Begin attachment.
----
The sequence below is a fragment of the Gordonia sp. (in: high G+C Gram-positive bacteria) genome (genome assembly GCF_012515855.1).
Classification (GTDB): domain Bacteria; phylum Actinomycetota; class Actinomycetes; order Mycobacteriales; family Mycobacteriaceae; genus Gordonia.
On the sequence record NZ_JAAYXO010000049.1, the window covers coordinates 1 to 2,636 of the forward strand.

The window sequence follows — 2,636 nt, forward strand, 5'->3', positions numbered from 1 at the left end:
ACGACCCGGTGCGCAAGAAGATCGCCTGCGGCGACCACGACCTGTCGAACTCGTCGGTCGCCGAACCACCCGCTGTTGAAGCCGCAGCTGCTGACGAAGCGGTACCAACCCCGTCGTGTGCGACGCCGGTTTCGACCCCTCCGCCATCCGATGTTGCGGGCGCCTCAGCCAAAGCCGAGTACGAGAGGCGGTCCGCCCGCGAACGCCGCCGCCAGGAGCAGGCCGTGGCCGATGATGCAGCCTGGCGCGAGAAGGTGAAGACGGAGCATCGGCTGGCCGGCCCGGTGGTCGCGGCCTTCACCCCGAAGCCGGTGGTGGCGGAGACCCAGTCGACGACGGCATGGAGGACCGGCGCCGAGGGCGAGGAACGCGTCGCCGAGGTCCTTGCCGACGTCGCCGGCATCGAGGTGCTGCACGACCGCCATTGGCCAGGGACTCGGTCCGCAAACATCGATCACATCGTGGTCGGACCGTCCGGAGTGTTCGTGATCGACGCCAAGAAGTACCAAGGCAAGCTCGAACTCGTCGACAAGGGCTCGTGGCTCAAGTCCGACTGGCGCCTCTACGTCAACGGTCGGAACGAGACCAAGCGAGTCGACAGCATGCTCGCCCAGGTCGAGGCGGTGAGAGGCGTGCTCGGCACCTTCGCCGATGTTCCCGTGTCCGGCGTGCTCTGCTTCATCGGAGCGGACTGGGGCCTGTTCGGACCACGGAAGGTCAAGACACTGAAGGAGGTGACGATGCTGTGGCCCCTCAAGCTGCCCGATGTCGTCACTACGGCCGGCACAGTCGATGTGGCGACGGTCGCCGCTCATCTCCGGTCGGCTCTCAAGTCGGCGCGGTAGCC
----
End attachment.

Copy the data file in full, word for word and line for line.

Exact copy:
The sequence below is a fragment of the Gordonia sp. (in: high G+C Gram-positive bacteria) genome (genome assembly GCF_012515855.1).
Classification (GTDB): domain Bacteria; phylum Actinomycetota; class Actinomycetes; order Mycobacteriales; family Mycobacteriaceae; genus Gordonia.
On the sequence record NZ_JAAYXO010000049.1, the window covers coordinates 1 to 2,636 of the forward strand.

The window sequence follows — 2,636 nt, forward strand, 5'->3', positions numbered from 1 at the left end:
ACGACCCGGTGCGCAAGAAGATCGCCTGCGGCGACCACGACCTGTCGAACTCGTCGGTCGCCGAACCACCCGCTGTTGAAGCCGCAGCTGCTGACGAAGCGGTACCAACCCCGTCGTGTGCGACGCCGGTTTCGACCCCTCCGCCATCCGATGTTGCGGGCGCCTCAGCCAAAGCCGAGTACGAGAGGCGGTCCGCCCGCGAACGCCGCCGCCAGGAGCAGGCCGTGGCCGATGATGCAGCCTGGCGCGAGAAGGTGAAGACGGAGCATCGGCTGGCCGGCCCGGTGGTCGCGGCCTTCACCCCGAAGCCGGTGGTGGCGGAGACCCAGTCGACGACGGCATGGAGGACCGGCGCCGAGGGCGAGGAACGCGTCGCCGAGGTCCTTGCCGACGTCGCCGGCATCGAGGTGCTGCACGACCGCCATTGGCCAGGGACTCGGTCCGCAAACATCGATCACATCGTGGTCGGACCGTCCGGAGTGTTCGTGATCGACGCCAAGAAGTACCAAGGCAAGCTCGAACTCGTCGACAAGGGCTCGTGGCTCAAGTCCGACTGGCGCCTCTACGTCAACGGTCGGAACGAGACCAAGCGAGTCGACAGCATGCTCGCCCAGGTCGAGGCGGTGAGAGGCGTGCTCGGCACCTTCGCCGATGTTCCCGTGTCCGGCGTGCTCTGCTTCATCGGAGCGGACTGGGGCCTGTTCGGACCACGGAAGGTCAAGACACTGAAGGAGGTGACGATGCTGTGGCCCCTCAAGCTGCCCGATGTCGTCACTACGGCCGGCACAGTCGATGTGGCGACGGTCGCCGCTCATCTCCGGTCGGCTCTCAAGTCGGCGCGGTAGCC